Idaho soldier killed in Afghanistan

(Photo courtesy of Lt. Col. Loren Bymer, US Army Special Operations Command Spokesman) Sgt. 1st Class Dustin B. Ard, 31, of Idaho Falls, Idaho. Ard was killed in Afghanistan on Aug. 29, 2019.

An American soldier was killed in combat in Afghanistan, according to the U.S. Department of Defense.

Sgt. 1st Class Dustin B. Ard, 31, of Idaho Falls, Idaho, died Aug. 29, 2019, after sustaining wounds in the Zabul Province, Afghanistan.

The New York Times reported Dustin Ard died after disembarking a helicopter at the start of a joint mission with Afghan commandos, though the exact circumstances of his death remain unclear.

Bruce Ard confirmed the his son’s death on the Facebook page of Idaho state Sen. Rob Furniss, saying, “My heart has a hole so big I can hardly stand it. He was the finest young man I have ever known.”

Bruce Ard — who is the former mayor of Ammon, Idaho — went on to say Dustin Ard was “A great son, brother, father, and husband. He loved his country and was the kind of person we should all be.”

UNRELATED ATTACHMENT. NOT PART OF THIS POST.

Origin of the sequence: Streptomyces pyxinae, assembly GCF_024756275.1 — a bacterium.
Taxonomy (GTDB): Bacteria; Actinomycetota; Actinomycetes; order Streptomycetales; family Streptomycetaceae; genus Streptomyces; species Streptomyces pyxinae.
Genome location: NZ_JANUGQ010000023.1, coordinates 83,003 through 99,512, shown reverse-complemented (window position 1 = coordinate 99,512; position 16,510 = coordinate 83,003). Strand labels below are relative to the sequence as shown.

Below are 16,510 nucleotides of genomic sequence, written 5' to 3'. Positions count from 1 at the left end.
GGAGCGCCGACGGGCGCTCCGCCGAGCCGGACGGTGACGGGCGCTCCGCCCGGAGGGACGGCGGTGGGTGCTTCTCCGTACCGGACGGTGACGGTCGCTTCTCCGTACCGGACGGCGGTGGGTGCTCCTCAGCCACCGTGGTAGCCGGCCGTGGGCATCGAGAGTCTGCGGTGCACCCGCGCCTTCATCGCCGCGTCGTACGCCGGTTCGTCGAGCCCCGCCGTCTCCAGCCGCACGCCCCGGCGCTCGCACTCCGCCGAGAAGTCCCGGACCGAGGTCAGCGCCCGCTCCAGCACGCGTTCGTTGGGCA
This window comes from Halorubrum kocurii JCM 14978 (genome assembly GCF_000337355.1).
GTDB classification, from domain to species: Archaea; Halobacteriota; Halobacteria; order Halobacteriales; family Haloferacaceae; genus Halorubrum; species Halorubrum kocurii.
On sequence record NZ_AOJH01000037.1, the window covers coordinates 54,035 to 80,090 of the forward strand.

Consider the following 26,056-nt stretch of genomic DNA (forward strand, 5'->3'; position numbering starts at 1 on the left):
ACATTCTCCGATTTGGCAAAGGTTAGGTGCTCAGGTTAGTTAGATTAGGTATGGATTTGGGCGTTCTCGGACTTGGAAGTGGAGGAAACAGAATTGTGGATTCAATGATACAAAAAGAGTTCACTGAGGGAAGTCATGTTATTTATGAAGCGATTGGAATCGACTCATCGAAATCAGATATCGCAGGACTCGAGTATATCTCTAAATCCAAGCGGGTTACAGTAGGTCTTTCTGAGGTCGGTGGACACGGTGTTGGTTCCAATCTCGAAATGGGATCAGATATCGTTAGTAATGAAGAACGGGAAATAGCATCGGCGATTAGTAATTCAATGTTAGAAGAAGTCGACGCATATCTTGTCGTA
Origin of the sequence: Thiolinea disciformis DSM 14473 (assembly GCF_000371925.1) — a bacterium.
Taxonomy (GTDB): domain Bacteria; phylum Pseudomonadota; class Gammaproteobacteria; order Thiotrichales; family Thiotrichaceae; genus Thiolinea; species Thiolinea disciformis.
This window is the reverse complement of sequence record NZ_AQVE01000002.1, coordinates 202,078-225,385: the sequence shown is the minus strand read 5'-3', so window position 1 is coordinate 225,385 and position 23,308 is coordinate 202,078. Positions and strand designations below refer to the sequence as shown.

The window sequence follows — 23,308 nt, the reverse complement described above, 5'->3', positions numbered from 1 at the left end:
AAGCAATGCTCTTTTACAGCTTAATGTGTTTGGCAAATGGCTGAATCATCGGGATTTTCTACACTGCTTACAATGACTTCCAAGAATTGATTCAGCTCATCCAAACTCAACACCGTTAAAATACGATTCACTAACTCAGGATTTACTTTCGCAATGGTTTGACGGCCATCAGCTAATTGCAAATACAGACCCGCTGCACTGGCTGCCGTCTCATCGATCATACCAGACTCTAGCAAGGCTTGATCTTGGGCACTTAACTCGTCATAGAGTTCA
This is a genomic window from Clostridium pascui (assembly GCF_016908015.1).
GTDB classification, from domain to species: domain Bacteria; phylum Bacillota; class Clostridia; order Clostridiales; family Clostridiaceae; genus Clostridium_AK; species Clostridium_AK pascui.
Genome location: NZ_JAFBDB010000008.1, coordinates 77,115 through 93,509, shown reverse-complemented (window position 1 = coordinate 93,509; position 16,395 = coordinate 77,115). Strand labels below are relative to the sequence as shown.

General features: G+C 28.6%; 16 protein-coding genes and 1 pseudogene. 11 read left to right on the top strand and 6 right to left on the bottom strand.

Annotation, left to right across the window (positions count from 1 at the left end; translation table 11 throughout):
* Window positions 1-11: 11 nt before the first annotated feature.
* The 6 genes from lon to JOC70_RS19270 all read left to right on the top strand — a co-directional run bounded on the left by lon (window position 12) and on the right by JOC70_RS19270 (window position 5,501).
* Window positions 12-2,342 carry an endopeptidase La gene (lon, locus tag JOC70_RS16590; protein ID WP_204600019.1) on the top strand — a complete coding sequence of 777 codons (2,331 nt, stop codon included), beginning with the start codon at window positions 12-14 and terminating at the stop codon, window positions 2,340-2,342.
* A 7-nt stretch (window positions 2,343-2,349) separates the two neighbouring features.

According to Post Register, Dustin Ard left behind his wife, Mary, and a 3-year-old daughter, Reagan. The couple also is expecting a son.

Born in Idaho Falls, Idaho, on October 4, 1987, Dustin Ard enlisted in the Army in Hyde Park, Utah, in 2011 as a Special Forces candidate. He had served two tours in Afghanistan and had participated in Joint Combined Exchange Training exercises in Indonesia.

“Sgt. 1st Class Ard’s loss is felt across our 1st Special Forces group family,” said Col. Owen G. Ray, commander of 1st Special Forces Group (Airborne). “Our priority now is to take care of his family and our soldiers and provide the best possible care that we can during this incredible time of need.”

Dustin Ard is the third American soldier to die this week. Last week, two Special Forces soldiers were killed in Faryab Province. According to The New York Times, his death brings the number of American troops killed in combat so far this year to 15, the highest number of losses in a year since 2014, when the Pentagon announced the end of combat operations in Afghanistan. Thirteen troops were killed in 2018, and 11 in 2017.

The Salt Lake Tribune will add more to this story as it develops.